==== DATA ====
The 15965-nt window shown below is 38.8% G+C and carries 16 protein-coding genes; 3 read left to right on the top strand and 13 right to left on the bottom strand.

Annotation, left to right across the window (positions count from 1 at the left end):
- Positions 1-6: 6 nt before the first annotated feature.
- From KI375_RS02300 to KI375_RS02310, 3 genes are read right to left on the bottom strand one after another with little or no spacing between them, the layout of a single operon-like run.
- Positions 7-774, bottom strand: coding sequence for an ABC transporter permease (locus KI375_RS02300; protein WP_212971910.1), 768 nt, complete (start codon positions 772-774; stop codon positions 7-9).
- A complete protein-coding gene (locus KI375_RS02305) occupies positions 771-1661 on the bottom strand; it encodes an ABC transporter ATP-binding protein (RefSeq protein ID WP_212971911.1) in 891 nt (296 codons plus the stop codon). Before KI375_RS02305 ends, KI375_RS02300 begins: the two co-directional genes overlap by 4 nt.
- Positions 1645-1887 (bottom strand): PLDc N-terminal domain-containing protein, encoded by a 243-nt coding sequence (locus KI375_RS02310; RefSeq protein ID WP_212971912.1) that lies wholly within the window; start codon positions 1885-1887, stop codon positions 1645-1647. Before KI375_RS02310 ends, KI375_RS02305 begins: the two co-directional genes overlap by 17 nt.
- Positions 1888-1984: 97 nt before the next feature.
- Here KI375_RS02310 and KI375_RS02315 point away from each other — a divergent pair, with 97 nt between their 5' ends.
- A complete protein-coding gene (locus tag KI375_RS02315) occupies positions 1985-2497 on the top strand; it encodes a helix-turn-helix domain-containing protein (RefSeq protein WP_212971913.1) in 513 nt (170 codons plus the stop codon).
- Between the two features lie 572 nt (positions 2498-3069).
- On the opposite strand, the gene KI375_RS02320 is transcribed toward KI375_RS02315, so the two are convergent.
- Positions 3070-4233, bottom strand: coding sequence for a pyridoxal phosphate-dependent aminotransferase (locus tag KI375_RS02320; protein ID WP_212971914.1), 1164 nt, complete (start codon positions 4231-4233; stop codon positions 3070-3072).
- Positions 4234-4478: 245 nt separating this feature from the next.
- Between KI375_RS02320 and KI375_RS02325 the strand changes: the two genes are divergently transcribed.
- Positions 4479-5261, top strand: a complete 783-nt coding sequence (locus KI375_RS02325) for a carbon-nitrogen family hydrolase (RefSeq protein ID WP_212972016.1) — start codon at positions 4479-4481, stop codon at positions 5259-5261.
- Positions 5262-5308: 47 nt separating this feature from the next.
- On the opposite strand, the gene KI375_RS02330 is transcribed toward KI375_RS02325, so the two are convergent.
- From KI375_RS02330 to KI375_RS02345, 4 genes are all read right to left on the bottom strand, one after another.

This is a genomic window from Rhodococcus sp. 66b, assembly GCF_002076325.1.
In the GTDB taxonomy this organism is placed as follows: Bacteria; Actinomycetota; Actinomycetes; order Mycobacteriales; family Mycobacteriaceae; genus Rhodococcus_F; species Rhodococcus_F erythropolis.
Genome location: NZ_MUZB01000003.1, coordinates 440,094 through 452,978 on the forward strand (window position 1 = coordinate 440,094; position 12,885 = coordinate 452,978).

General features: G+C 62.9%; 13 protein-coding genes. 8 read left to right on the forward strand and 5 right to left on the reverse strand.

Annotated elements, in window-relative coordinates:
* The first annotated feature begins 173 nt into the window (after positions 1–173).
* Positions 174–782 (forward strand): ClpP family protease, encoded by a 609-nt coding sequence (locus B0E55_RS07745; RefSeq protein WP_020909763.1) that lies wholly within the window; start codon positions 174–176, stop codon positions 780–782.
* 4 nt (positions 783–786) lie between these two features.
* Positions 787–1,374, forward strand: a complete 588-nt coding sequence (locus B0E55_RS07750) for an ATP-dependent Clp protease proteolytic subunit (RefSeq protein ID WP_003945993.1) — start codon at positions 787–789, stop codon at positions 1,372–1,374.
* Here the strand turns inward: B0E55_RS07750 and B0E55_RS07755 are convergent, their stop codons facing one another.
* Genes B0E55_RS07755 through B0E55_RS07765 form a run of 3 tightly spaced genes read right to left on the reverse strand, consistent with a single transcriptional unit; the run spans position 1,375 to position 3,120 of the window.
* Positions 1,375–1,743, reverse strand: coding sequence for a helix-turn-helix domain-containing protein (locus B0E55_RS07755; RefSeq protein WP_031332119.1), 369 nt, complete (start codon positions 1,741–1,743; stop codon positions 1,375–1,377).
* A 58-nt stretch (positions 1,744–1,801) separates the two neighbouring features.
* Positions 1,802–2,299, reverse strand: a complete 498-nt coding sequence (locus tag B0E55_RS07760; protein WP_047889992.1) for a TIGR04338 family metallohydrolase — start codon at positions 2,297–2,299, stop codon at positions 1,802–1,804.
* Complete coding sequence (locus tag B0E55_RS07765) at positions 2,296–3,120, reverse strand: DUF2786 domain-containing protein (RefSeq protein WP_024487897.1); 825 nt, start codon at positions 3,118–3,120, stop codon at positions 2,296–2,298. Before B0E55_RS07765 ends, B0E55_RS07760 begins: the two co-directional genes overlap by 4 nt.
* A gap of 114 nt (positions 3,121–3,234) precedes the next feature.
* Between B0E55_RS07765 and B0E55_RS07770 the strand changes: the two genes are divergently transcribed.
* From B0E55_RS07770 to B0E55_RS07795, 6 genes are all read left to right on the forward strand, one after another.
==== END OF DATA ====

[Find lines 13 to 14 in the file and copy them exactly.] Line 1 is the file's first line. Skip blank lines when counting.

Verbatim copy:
- Positions 3070-4233, bottom strand: coding sequence for a pyridoxal phosphate-dependent aminotransferase (locus tag KI375_RS02320; protein ID WP_212971914.1), 1164 nt, complete (start codon positions 4231-4233; stop codon positions 3070-3072).
- Positions 4234-4478: 245 nt separating this feature from the next.